Many Christians are very active politically – whether it is trying to influence the laws of a country to criminalize sinful practices, or trying to prevent the teaching of evolution in schools in the name of serving God’s cause. But what is right and wrong politically? And how should we as Christians vote?
These type of questions can be quite confusing – until we turn to God’s Word, and look at the message of the New Testament.
An earthly kingdom?
“Jesus came into Galilee, preaching the gospel of God, and saying, ‘The time is fulfilled, and the kingdom of God is at hand; Mark 1:14-15. and believe in the gospel.’”
It’s easy to forget that in Jesus’ time, the expectation was that Jesus would establish an earthly kingdom, and bring an end to the injustices and ungodliness of Roman rule. But Jesus had a very different message. His kingdom was “not of this earth.” (John 18:36) He came to open the way to personal salvation – where we could be individually freed from our guilt as sinners in order to begin a new life of following Him.
The salvation Jesus came with takes place quietly, humbly, in personal obedience, and driven by love for Him. We don’t help anyone to find that way by forcing them to live according to so-called “Christian laws.” Jesus also left people free to choose. Those who loved Him would keep His word. (John 14:23) Those who were called. Those who sought would find. (Luke 11:9-10) He lived in a time when the authority was corrupt and unrighteous – yet He never made any attempt to take over. He wasn’t interested in a kingdom on this earth, because He belonged to the kingdom of heaven.
In addition, we see the love that Jesus had for people. All people. He loved us while we were lost in trespasses and sins. (Romans 5:8) He was called a “friend of tax-collectors and sinners.” (Luke 7:13) Jesus healed and blessed people indiscriminately. Again, He wasn’t interested in a big show of being a tough zealous prophet who hated sinners, and because of this the Jews despised him. They wanted someone to come and support them, to throw down the leaders of the day and establish Jewish rule. But Jesus wasn’t interested in greatness and conquests on this earth. He wanted to save the Jews – not from the Romans, but from itself!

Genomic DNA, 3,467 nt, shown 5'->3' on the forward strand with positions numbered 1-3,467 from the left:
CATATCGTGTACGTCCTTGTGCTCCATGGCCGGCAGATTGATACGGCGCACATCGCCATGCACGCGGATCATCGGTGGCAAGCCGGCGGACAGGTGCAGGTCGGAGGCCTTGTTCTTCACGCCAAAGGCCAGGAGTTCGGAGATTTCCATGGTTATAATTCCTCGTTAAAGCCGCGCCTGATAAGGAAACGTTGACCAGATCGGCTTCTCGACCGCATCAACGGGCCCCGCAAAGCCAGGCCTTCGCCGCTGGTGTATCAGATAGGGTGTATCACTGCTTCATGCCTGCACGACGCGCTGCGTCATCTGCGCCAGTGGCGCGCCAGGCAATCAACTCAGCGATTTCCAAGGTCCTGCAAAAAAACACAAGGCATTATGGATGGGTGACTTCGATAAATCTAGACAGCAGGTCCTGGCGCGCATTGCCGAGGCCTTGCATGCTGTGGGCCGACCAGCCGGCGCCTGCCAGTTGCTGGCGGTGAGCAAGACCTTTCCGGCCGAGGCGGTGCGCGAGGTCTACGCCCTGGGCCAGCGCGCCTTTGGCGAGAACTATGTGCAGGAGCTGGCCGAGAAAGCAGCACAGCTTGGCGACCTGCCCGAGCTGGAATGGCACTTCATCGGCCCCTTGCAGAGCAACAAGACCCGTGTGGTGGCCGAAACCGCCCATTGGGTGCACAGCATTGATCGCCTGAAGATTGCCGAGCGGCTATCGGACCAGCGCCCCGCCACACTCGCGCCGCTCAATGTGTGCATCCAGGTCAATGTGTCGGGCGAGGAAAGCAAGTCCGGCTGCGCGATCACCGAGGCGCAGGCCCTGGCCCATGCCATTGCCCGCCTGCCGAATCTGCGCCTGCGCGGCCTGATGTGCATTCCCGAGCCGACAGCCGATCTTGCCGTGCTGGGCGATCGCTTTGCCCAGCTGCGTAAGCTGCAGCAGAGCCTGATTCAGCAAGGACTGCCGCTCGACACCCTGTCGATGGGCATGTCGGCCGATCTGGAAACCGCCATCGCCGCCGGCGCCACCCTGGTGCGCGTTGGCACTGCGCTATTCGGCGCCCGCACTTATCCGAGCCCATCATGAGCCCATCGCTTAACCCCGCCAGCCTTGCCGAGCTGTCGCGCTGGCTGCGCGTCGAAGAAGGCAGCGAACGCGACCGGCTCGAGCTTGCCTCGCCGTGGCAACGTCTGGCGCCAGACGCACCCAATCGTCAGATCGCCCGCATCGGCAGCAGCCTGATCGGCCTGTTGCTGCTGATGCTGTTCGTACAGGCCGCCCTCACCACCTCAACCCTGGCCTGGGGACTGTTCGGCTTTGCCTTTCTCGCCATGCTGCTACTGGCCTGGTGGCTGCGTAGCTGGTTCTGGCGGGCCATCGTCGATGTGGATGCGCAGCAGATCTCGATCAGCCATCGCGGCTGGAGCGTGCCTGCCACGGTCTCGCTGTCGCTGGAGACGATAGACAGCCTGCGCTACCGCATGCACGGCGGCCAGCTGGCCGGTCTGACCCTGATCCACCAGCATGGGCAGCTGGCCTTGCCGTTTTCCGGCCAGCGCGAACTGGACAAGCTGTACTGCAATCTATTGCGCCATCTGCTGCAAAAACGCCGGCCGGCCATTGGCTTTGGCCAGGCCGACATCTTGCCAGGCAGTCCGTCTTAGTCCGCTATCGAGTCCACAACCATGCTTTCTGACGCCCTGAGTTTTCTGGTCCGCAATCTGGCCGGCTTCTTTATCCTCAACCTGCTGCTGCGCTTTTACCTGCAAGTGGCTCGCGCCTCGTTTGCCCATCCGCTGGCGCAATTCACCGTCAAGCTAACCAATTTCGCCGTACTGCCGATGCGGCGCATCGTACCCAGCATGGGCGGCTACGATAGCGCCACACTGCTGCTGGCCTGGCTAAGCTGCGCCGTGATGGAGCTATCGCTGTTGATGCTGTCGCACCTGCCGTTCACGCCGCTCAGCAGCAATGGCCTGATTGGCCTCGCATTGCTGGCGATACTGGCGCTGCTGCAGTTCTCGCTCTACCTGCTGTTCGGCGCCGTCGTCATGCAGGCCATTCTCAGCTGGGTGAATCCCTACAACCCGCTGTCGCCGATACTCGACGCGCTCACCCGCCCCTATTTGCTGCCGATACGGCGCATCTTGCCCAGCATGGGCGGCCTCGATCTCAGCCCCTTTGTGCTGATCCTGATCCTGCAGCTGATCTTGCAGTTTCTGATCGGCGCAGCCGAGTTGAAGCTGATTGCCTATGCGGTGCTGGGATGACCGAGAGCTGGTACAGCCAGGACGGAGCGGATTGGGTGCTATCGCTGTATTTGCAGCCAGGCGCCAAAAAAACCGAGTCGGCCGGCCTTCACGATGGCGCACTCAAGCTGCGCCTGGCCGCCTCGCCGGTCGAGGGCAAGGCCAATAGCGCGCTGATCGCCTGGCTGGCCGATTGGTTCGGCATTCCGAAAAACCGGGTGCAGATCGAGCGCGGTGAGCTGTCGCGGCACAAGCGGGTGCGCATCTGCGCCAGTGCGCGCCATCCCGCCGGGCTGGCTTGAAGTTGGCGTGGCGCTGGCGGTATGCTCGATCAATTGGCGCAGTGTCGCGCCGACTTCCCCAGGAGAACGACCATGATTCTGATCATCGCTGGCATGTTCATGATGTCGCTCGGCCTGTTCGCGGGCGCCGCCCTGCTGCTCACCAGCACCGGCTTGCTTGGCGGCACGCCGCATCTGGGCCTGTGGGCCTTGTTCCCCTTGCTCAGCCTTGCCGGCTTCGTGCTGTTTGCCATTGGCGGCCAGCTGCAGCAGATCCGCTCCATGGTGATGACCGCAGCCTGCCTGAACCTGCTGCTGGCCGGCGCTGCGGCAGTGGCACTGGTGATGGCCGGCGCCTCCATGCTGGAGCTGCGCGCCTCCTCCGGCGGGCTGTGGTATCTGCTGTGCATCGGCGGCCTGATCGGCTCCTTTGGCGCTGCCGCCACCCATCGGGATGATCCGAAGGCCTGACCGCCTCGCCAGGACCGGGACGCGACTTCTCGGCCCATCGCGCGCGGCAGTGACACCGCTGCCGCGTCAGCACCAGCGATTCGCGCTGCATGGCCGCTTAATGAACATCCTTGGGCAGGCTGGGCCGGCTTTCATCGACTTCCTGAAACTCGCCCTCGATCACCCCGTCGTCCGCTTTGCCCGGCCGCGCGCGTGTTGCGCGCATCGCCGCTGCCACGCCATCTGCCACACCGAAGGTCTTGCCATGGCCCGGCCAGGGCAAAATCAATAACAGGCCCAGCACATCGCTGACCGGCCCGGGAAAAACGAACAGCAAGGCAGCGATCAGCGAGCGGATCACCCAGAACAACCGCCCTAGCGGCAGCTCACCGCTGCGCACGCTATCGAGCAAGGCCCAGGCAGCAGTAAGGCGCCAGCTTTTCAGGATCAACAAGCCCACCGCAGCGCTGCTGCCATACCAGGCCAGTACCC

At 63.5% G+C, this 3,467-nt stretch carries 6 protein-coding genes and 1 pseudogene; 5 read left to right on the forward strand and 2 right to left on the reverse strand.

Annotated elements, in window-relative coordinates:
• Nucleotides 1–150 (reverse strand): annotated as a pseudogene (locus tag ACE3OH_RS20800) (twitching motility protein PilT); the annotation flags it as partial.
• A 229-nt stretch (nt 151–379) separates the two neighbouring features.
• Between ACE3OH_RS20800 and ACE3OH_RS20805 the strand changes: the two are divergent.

We see that rather than rage against the authorities and society at large, Jesus raged against hypocrisy and unfaithfulness amongst God’s people. He taught them to think about how they would be judged, rather than judging others. (Matthew 7:1-3) He never roused the crowd to right political injustices and evils. It was always a message about personal salvation and.
Whom should I vote for?
So back to us – and politics. Clearly, our focus as Christians should be on the way we live our own lives. But our vote still counts! As a Christian, whom should I vote for?
Who you decide to vote for is a personal decision. It depends a lot on which policies you think will be best for your country, what you believe will be good for all the people who live there and who will be a just and fair ruler.
But as Christians, what we need more than anything else is the freedom to live in peace, serve God and share His word without persecution. We don’t need to force people to join us – we just need the freedom to shine as a light ourselves. (Philippians 2:15).
We can also pray that God will give us this freedom, and guide the leaders to greater wisdom – no matter who is in power. In fact, Paul exhorted Timothy to do exactly that: “Therefore I exhort first of all that supplications, prayers, intercessions, and giving of thanks be made for all men, for kings and all who are in authority, that we may lead a quiet and peaceable life in all godliness and reverence.” 1 Timothy 2:1-2.
Unfortunately, our ego can often interfere. We want – as did so many in Jesus’ time – to show that we know best. To demonstrate our strength, and to make Christianity “great.” But this is not the way God sees things. Personal faithfulness in the hidden place is “great.” Humility is “great.” The virtues are “great.” Turning the other cheek is “great.” God isn’t looking for political influence – He is looking for true disciples.
Scripture taken from the New King James Version®. Copyright © 1982 by Thomas Nelson. Used by permission. All rights reserved.